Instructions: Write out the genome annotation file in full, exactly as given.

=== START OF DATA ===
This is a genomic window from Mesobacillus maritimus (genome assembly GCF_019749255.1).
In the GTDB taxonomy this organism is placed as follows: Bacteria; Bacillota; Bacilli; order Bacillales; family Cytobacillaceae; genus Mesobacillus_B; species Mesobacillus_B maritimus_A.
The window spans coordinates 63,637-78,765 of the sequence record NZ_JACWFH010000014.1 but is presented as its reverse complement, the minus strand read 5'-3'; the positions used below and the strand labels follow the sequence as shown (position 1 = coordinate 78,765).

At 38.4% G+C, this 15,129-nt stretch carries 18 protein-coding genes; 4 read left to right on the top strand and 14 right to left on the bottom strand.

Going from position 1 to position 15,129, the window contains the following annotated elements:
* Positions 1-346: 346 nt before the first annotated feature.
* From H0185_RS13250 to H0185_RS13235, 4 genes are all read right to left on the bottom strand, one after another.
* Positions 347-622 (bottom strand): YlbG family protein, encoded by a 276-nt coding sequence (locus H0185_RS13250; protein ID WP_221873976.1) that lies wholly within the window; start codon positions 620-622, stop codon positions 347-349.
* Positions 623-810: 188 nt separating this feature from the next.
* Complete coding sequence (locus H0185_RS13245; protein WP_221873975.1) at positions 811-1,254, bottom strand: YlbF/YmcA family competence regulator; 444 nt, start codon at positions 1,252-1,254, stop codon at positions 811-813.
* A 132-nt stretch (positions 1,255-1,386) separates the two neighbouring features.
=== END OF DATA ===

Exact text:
This is a genomic window from Mesobacillus maritimus (genome assembly GCF_019749255.1).
In the GTDB taxonomy this organism is placed as follows: Bacteria; Bacillota; Bacilli; order Bacillales; family Cytobacillaceae; genus Mesobacillus_B; species Mesobacillus_B maritimus_A.
The window spans coordinates 63,637-78,765 of the sequence record NZ_JACWFH010000014.1 but is presented as its reverse complement, the minus strand read 5'-3'; the positions used below and the strand labels follow the sequence as shown (position 1 = coordinate 78,765).

At 38.4% G+C, this 15,129-nt stretch carries 18 protein-coding genes; 4 read left to right on the top strand and 14 right to left on the bottom strand.

Going from position 1 to position 15,129, the window contains the following annotated elements:
* Positions 1-346: 346 nt before the first annotated feature.
* From H0185_RS13250 to H0185_RS13235, 4 genes are all read right to left on the bottom strand, one after another.
* Positions 347-622 (bottom strand): YlbG family protein, encoded by a 276-nt coding sequence (locus H0185_RS13250; protein ID WP_221873976.1) that lies wholly within the window; start codon positions 620-622, stop codon positions 347-349.
* Positions 623-810: 188 nt separating this feature from the next.
* Complete coding sequence (locus H0185_RS13245; protein WP_221873975.1) at positions 811-1,254, bottom strand: YlbF/YmcA family competence regulator; 444 nt, start codon at positions 1,252-1,254, stop codon at positions 811-813.
* A 132-nt stretch (positions 1,255-1,386) separates the two neighbouring features.